The budworm task force was formed in 2013 to determine the economic and ecological effects another outbreak might have on the state and a strategy to minimize those effects. Leading the collaborative effort are Robert Wagner, director of the Cooperative Forestry Research Unit (CFRU) at UMaine; Patrick Strauch, executive director of the Maine Forest Products Council, and Doug Denico, director of the Maine Forest Service.

Task force teams, composed of leading experts on budworm and Maine’s forest resources, focused on wood supply and economic impacts; monitoring and protection; forest management; policy, regulatory and funding; wildlife habitat; communications and outreach; and research priorities. A draft report of their findings was released for public review in November 2014 and presented to municipalities, environmental groups, the legislature, logging contractors and economic development consortiums.

“It’s like having a hurricane moving toward us from offshore,” Wagner said. “We know it is there, how it behaves and the kind of damage it can do. We can hope that it misses us, but if we don’t prepare for the worst, shame on us.”

The report includes about 70 recommendations on preparing for the outbreak, including increasing monitoring efforts, applying pesticides where appropriate, changing forest management strategies such as harvesting, and seeking ways to pre-salvage trees that likely would be lost.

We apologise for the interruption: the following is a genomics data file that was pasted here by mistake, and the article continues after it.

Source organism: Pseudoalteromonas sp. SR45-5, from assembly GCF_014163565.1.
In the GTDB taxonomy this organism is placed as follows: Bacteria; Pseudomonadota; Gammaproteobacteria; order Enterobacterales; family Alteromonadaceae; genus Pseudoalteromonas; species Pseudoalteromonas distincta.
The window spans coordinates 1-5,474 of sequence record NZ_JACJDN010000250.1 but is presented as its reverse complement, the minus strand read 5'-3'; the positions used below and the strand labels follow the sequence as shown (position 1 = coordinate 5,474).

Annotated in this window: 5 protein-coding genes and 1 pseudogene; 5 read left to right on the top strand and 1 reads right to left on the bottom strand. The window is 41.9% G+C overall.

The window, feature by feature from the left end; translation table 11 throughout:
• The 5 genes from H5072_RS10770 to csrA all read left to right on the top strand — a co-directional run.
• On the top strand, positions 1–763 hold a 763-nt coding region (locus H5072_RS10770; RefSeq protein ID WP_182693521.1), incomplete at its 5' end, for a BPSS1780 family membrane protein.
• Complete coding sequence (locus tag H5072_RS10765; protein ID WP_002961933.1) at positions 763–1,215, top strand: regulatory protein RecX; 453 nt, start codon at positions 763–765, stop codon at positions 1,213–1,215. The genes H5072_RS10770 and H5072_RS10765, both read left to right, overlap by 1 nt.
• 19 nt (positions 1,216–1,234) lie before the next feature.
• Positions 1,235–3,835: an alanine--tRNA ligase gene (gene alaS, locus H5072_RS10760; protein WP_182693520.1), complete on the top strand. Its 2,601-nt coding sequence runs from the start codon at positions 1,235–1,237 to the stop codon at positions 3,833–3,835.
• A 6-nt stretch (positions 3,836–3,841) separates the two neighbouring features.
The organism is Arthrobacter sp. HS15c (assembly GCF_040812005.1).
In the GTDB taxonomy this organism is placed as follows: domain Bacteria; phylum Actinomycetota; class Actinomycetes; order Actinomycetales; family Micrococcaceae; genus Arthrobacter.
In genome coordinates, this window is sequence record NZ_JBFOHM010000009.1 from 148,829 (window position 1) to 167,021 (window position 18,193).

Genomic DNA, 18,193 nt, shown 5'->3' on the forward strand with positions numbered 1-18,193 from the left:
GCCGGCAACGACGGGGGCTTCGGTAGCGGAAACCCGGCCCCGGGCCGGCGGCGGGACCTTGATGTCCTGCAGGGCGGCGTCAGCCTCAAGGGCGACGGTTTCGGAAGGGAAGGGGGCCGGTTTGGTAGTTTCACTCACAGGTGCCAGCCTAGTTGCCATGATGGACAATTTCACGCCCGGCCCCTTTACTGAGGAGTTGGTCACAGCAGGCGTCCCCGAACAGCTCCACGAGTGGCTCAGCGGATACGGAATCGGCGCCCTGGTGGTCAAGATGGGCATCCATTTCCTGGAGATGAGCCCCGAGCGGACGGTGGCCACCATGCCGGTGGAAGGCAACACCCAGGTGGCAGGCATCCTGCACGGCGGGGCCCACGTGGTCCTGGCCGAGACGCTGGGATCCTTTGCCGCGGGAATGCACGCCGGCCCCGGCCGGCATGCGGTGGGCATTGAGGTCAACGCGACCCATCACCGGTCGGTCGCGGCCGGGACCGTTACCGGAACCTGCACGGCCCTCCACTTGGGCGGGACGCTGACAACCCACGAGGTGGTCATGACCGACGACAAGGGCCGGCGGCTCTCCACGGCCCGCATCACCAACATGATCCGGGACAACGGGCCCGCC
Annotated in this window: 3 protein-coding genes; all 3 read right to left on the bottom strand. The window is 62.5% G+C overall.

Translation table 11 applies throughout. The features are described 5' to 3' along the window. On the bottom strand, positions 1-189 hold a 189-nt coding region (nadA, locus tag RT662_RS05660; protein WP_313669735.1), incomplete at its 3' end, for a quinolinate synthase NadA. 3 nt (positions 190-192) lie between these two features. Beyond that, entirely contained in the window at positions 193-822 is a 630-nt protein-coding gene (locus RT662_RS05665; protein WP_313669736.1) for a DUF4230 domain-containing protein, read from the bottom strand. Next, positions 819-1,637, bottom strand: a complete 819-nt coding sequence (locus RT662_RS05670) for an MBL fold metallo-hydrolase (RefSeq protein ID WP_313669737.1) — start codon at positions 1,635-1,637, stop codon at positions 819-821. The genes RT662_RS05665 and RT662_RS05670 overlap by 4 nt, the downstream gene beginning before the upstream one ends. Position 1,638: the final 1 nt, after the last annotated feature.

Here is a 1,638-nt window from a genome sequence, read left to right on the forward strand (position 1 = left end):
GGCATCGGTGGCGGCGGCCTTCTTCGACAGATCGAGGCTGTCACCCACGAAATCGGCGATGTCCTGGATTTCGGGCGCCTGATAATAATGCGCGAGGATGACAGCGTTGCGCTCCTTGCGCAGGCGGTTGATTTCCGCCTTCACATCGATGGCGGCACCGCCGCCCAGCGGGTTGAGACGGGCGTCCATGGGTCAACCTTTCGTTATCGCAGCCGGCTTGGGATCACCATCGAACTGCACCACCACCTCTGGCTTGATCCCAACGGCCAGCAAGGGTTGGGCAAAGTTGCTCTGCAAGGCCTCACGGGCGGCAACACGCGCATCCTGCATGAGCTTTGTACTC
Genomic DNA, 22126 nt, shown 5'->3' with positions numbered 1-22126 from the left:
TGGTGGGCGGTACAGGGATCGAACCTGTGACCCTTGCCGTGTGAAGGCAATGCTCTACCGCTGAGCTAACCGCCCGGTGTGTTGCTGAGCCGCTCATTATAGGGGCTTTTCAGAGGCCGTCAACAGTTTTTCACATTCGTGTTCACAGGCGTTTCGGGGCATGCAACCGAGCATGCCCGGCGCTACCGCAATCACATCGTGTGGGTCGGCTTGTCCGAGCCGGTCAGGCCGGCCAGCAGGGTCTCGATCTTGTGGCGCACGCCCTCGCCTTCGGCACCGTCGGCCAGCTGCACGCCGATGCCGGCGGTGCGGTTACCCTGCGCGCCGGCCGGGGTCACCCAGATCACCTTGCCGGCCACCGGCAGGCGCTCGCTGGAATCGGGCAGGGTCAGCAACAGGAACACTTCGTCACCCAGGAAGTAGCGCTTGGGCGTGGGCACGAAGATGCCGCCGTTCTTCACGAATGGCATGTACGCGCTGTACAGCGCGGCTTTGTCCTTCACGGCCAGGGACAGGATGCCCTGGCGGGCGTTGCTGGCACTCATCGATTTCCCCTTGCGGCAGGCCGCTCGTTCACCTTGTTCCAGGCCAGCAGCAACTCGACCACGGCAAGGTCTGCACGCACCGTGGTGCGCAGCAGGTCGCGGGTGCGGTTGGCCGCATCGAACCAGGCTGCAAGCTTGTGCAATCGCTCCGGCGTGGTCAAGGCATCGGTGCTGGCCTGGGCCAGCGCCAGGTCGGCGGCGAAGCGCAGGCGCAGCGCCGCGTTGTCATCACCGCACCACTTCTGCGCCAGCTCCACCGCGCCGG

“The budworm threat remains the same, but a lot of other things have changed,” Strauch said. “Our industry is governed by the Forest Practices Act now; pesticides are highly regulated and far more expensive, and there’s much less state and federal funding available. So the landowner community will need to figure out the best path forward. This report provides a framework to help landowners make good decisions.”

Denico, who has vivid memories of the last infestation, said he and other members of the task force are determined that this outbreak won’t take the state by surprise as the last one did. By 1975, not only Maine, but “the entire region from Ontario to Newfoundland was involved in the largest spruce budworm outbreak ever recorded.” (The Spruce Budworm Outbreak in Maine in the 1970’s).

In Maine, budworm destroyed up to 25 million cords of spruce-fir wood — 21 percent of all fir trees in the state, according to Maine Forest Service reports. Millions of dollars were spent on the “Battle of the Budworm,” as it was called, and the infestation cost the state’s forest-based economy hundreds of millions. It also had lasting effects on Maine forest management.

“We were there, in the battle,” Denico said. “We remember and we’ve made a commitment that we won’t be unprepared this time.”